When should you replace your toothbrush?
The ADA recommends replacing your toothbrush or toothbrush head every 2-3 months, or sooner, if you see the bristles are bent or becoming matted. This ensures that the bristles on your brush remain effective for brushing your teeth.
You should also consider proper storage of your toothbrush in the bathroom. An open container (like a hook or glass) next to your toilet, or even just on the top of your vanity may be convenient, but it is not the best place. Your toothbrush can pick up any bacteria floating through the air, and considering other activities going on in the bathroom, keeping your toothbrush inside a medicine cabinet or in a drawer in a case or with a cap is a better storage option.
There are also now many ultraviolet cleaning cases that can effectively kill most bacteria or organisms that find their way onto your brush in between toothbrushing sessions.4
What is the best toothpaste for me?
Many different factors and ingredients can affect your personal selection of toothpaste.
Be sure to check the label when choosing a toothpaste, as certain additives have recently been found to be unhealthy for your oral microbiome, and, therefore, your oral health. These include sodium laurel sulfate, saccharin, carrageenan, and more (check out our Guide to Oral Health for the full list of ingredients).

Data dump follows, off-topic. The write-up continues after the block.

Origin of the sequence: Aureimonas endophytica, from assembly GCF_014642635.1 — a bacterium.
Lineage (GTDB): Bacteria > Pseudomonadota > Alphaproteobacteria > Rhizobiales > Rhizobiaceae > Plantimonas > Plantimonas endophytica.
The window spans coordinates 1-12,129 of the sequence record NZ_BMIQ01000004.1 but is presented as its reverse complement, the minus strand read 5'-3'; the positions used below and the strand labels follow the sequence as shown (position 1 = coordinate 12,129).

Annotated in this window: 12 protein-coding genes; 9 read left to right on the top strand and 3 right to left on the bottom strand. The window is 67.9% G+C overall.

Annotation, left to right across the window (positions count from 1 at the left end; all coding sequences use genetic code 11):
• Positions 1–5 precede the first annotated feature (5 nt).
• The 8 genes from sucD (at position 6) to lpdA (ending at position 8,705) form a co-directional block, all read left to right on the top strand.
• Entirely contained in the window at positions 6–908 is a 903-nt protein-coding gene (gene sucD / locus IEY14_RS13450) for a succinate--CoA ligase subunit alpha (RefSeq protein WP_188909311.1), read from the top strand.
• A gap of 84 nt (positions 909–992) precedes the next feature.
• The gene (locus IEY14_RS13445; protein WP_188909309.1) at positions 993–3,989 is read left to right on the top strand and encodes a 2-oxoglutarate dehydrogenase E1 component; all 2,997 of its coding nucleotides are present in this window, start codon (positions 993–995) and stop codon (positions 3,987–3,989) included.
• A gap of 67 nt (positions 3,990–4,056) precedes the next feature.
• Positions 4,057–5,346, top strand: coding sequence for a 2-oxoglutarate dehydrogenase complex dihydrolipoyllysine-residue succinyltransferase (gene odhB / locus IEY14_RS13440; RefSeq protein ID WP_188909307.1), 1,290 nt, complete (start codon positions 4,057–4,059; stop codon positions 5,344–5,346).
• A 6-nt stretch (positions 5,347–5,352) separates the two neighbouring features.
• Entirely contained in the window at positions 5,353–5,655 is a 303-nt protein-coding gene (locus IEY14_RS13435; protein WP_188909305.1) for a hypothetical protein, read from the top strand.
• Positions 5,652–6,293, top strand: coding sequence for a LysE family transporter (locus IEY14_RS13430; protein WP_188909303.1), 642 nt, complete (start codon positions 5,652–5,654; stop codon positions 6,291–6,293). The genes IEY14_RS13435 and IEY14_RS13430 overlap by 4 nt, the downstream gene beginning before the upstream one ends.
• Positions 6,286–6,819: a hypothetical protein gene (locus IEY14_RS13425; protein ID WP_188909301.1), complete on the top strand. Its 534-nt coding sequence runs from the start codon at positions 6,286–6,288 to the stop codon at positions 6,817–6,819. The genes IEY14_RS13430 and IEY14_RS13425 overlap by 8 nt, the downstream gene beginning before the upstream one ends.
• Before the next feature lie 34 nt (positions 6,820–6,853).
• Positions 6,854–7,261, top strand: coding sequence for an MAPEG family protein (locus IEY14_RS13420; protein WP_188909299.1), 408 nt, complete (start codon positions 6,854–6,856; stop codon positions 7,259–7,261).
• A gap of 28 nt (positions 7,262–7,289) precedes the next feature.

We recommend you talk with your dentist about using fluoride in your oral routine. There are currently a variety of fluoride-free products on the market. However, the ADA still does recommend fluoride to help reduce cavities.
Based on these guidelines, we recommend being mindful of fluoride products or use as directed by your dentist/physician, as negative health effects can be associated with excessive fluoride intake. However, switching to products with hydroxyapatite can be a suitable replacement.
Set yourself up with a consistent routine
Now that you have some great tips on finding the best toothbrush, toothpaste, and the most effective brushing technique for you, be sure to set up a regular oral hygiene routine for yourself:
Brush at least twice a day, or more if you feel you need to help remove food particles in your teeth after eating.
Be sure to wait to brush for at least 30 minutes after consuming acidic foods or beverages (this includes coffee). Or brush your teeth right after you wake in the morning.
Floss at least once a day, or more if needed.
Try water flossing if you like, as this is a great addition to your oral routine.
Check out a metal or plastic tongue scraper to remove excess bacteria from your tongue once a day.
1 Janakiram, C., Varghese, N., et al. (2020). [Comparison of tooth brushing techniques]. Journal of Clinical and Experimental Dentistry. PubMed Central.
2 Jain, Y. (2013). [Comparison of manual vs. electric toothbrushes for efficacy in plaque removal]. Clinical, Cosmetic and Investigational Dentistry. PubMed Central.
3 Gallagher, A., Sowinski, J., et al. (2009). [Brushing time and dental plaque removal]. The Journal of Dental Hygiene. PubMed. Pubmed.ncbi.nlm.nih.gov
4 Tomar, P., Hongal, S., et al. (2014). [Evaluation of sanitization of toothbrushes with various methods]. Journal of Basic and Clinical Pharmacy. PubMed Central.